Male Turf

vintage illustration suburbs gardening lawns

The sexist suburban landscape. With names like Dandy Boy, The Lawn Boy and Lazy Boy, lawn mowing was clearly male turf. Vintage Illustrations (L) Saturday Evening Post Cover 1955 illustration: Dick Sargent (R) Vintage Ad 1955 Beer Belongs Home life in America Series “Showing Off The New Power Mower” illustration by Fred Siebel

The silent spring morning of my mid-century suburban childhood were broken by the sounds not of birds chirping but of a symphony of puttering gas lawn mowers synchronized all over the neighborhood.

The air would permeate of fresh-cut grass, gasoline and a heavy dose of testosterone

While ladies might putter in the garden, the lawn was strictly male turf.

But there was one fearless housewife in our neighborhood who broke the grass ceiling, venturing boldly and brazenly into that vast male prerogative known  as mowing the front lawn.

Better Homes and Garden

suburbs Housewives garden

Most afternoons the Kaffee Klatch of new young mothers from our new development would congregate in one anothers fully loaded Kelvinator kitchen. These recently built ranch houses were  part of a bumper crop of housing that were sprouting up with record speed, and now stood in the  fields where only a year before Farmer Gutsky planted Long Island potatoes.

The newly minted suburbanites  would gather  exchanging hints on such vital information as which was the best diaper service, the most reliable milkman, which Jackson Perkins roses were the best to plant in the rocky Long Island soil and how to keep hubby off the links and onto their front lawns with their power mowers.

Do It Your-selfie

 

suburbs gardening fashion 1954

Who’s the Boss now? Vintage illustration from County Gentleman Magazine 1954

One neighbor who regularly was absent from the Kaffee Klatch was Martha Mc Guinness, the neighborhood’s reigning do- do-it-yourselfer Queen.

As much as my mom raced about like a whirling dervish, she was no match for Martha who more often than not missed out on the Kaffee Klatches for some do it yourself project like installing some new asbestos Kentile floor covering in the baby’s room.

suburbs lawn mower lawn boy

Be Modern…go Lawn Boy! Not just for boys anymore. Vintage Lawn Boy ad 1955

All the girls marveled at Martha.

 A freckled face 22-year-old mother of three she didn’t let pregnancy or a household of toddlers get in her way. After all, there’s so much to do to get ready for that little bundle of joy.

The Lady and the Lawnmower

 Even with a “bun in the oven” Martha was a real force of nature.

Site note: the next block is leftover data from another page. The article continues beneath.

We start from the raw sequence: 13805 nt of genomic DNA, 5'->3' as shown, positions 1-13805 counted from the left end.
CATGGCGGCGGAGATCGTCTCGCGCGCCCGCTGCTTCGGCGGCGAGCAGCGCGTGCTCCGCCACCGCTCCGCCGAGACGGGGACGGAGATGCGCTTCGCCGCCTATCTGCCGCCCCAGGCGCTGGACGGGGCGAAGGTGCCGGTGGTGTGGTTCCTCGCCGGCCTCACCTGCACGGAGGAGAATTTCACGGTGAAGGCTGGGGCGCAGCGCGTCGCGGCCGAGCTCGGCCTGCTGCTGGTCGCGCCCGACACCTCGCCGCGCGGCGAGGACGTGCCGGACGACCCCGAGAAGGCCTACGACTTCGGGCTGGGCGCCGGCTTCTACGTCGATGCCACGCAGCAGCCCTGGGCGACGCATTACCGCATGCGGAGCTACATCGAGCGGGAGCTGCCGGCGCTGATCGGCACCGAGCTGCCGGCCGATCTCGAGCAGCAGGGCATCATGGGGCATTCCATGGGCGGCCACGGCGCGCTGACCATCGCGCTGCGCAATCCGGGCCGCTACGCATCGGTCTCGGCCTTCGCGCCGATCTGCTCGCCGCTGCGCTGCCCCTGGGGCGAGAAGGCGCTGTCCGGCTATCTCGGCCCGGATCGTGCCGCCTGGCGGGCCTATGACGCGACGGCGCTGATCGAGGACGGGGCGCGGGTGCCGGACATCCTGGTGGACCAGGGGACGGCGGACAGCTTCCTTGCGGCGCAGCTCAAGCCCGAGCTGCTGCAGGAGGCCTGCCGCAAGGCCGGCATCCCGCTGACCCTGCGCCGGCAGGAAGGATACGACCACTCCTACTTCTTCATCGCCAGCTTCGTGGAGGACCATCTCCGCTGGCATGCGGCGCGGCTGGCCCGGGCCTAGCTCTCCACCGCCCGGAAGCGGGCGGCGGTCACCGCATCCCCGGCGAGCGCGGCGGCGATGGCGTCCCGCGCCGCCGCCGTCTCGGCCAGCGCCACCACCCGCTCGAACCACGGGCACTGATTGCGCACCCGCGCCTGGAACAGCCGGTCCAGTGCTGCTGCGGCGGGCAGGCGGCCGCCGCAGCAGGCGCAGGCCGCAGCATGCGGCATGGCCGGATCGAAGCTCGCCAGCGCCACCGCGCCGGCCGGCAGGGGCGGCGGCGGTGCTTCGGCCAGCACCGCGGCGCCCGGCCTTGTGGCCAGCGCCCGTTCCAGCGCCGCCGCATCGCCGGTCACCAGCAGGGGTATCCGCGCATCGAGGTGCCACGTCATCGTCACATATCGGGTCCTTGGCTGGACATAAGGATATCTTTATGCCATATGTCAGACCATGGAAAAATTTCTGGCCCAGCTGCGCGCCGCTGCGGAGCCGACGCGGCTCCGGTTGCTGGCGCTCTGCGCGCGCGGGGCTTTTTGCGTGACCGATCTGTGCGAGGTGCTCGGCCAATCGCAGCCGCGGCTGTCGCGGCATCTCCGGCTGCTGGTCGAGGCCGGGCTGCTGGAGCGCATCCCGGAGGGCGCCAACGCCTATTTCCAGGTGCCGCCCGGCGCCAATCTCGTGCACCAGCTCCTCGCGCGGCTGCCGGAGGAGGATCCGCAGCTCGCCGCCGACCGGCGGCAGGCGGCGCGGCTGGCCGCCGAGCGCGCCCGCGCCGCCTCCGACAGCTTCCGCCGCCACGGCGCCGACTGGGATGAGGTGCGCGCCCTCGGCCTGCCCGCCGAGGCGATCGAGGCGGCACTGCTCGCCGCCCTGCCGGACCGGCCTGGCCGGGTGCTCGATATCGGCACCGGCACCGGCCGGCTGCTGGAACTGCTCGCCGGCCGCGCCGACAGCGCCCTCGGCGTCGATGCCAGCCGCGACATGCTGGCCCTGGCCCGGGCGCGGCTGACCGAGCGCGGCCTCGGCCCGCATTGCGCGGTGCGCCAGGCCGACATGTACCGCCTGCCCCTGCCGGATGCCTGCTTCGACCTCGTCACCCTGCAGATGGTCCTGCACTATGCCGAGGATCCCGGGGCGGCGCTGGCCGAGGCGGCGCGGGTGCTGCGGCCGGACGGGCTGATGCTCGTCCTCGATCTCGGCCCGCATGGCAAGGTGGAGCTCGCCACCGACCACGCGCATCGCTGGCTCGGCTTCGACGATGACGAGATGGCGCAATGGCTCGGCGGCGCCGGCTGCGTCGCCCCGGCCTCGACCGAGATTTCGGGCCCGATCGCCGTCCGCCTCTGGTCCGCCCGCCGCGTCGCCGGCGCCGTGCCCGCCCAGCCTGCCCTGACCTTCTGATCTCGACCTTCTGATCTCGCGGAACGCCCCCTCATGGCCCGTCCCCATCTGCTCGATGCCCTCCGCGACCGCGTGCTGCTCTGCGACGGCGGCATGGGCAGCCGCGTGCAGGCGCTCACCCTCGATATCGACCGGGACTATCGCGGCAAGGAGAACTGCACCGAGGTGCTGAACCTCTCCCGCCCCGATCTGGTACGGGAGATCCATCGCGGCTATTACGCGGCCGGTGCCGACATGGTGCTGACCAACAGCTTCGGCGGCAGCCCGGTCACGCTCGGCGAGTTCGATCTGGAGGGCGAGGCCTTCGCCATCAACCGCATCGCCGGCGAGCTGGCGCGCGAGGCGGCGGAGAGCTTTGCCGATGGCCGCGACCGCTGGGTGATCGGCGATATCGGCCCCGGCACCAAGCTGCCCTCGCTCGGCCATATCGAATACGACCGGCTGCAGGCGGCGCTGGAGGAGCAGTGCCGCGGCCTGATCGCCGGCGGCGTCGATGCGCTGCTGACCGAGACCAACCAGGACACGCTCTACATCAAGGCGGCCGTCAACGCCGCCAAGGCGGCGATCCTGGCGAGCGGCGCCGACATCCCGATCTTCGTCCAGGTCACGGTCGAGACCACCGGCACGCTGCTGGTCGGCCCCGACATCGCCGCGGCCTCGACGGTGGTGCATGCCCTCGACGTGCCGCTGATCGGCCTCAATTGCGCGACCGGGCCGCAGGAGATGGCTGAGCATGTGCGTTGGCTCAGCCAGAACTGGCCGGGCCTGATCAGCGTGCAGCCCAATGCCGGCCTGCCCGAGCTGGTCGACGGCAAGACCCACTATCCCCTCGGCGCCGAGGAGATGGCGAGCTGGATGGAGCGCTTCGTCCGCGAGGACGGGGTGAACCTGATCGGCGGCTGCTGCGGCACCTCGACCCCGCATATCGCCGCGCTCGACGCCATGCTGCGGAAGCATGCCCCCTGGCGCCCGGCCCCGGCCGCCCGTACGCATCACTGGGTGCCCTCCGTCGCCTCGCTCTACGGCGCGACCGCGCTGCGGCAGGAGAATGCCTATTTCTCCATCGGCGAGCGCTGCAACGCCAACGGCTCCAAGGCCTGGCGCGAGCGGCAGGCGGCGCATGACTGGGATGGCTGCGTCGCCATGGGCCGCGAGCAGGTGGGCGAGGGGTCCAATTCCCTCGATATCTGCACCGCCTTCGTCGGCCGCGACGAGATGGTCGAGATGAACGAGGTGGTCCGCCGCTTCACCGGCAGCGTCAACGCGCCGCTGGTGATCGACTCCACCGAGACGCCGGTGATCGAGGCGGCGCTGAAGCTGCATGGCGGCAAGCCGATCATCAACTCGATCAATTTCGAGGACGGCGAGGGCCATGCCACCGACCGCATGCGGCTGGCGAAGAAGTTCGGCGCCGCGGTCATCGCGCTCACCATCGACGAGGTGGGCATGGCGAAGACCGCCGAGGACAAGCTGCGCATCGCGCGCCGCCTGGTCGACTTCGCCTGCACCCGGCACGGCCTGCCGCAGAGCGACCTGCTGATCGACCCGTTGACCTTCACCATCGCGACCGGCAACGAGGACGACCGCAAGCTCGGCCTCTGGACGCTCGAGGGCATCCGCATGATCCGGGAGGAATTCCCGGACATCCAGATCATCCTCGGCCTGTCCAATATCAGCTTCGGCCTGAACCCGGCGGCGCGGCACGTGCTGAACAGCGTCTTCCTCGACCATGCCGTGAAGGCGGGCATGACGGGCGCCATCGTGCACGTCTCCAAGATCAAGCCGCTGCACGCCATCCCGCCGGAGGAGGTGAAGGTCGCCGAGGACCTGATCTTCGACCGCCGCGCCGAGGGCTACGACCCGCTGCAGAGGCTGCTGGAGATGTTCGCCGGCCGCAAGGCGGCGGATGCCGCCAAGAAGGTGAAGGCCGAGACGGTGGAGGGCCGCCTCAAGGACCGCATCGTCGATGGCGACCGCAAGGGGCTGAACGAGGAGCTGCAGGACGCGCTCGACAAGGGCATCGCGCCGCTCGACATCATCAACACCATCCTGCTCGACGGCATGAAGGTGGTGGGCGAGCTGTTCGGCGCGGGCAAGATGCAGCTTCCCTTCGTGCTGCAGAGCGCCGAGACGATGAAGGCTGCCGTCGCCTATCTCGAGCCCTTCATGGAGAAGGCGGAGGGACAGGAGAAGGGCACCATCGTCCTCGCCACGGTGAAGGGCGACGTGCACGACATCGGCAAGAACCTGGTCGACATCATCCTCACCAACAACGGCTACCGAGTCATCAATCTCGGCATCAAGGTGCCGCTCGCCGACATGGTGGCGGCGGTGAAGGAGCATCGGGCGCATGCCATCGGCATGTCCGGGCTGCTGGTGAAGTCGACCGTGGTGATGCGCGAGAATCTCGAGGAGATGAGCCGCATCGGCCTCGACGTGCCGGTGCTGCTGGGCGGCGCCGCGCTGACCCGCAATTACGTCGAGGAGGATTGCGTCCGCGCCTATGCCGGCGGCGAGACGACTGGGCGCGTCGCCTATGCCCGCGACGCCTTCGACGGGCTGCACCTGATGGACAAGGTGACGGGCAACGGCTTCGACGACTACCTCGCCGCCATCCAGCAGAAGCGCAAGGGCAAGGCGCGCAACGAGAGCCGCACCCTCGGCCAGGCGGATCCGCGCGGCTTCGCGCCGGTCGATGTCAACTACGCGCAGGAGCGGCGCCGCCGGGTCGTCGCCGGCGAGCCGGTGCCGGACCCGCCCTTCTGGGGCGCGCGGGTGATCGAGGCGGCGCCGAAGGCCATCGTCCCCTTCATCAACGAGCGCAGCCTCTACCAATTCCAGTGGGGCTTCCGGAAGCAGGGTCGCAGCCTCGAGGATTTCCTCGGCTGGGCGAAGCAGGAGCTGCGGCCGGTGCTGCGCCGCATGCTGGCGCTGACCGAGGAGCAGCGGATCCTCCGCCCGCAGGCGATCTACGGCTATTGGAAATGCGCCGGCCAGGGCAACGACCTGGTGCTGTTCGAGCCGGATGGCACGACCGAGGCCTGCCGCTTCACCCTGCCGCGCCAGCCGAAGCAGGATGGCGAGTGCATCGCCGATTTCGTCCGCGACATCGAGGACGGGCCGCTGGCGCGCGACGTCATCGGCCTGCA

If she wasn’t busy chemically stripping and painting an heirloom crib in it-never-flakes-lead paint, she’s off gardening making sure to spray plenty of insecticides to get rid of those pesky old flies, grateful for the new insecticide bomb that contained both DDT and Pyrethrum!

woman and lawn mower 1950s

Vintage ad Lawn Boy Mowers 1955

 She was also the only gal in the neighborhood who could be found every Saturday morning marching up and down the lawn with her Lawn Boy, leaving in its wake a lawn as smooth as velvet.

 While advertisements for power motors often showed scantily clad young women in short shorts and dresses to attract the attention of the male reader, Martha chose sensible poplin peddle pushers, foregoing the pumps for a pair of good ol’ Keds.

 Ladies and Lawns

suburbs lawn mowing husbands

(L) The Household Magazine 1940 cover illustration John Holmgren (R) Vintage ad Lucky Strike Cigarettes 1951

Of course like all homeowners, the gals were concerned about the appearance of a perfect lawn, the very symbol of the American Dream and suburban success.

Women’s magazines were chock full of  “Advise to the Ladies” articles on achieving the exemplary deep green  lawn. But they did not assume women did the work themselves.

No sir.

 Women who wanted model lawns got men to work on them.

Vintage Illustration woman and man and Lawn Mower

Vintage illustration Jon Whitcomb

A smart cookie could cleverly  manipulate her husband to achieve a beautifully landscaped home, guiding them  for example, into buying proper lawn food or fertilizer.

One Power Mower ad promised: “Easier mowing makes husbands easier to get along with!”

Some ads acknowledged that in the modern marriage, wives were often part of the decision-making process for the purchase of power equipment even though men were actually the ones to use the mowers.

suburban Lawn Mower Party ad

Suburban Family Fun! Eclipse Lawn Mowers ran fun-filled “try out parties” in suburban communities to test run one of their mowers, promising the party “was fun for the whole family.”

The Goodall Manufacturing Corp addressed the ladies directly: “Mowing is a mans job…but here’s a tip for wives whose husbands are about to buy a mower. Unless your lawn is the kind that obligingly stops growing when hubby ‘just cant find the time to  mow it’…you’d better slip your arm through his and join him when he goes lawn mower shopping. If you’re going to end up chauffeuring a power-driven grass cutter- make sure its one you can handle!”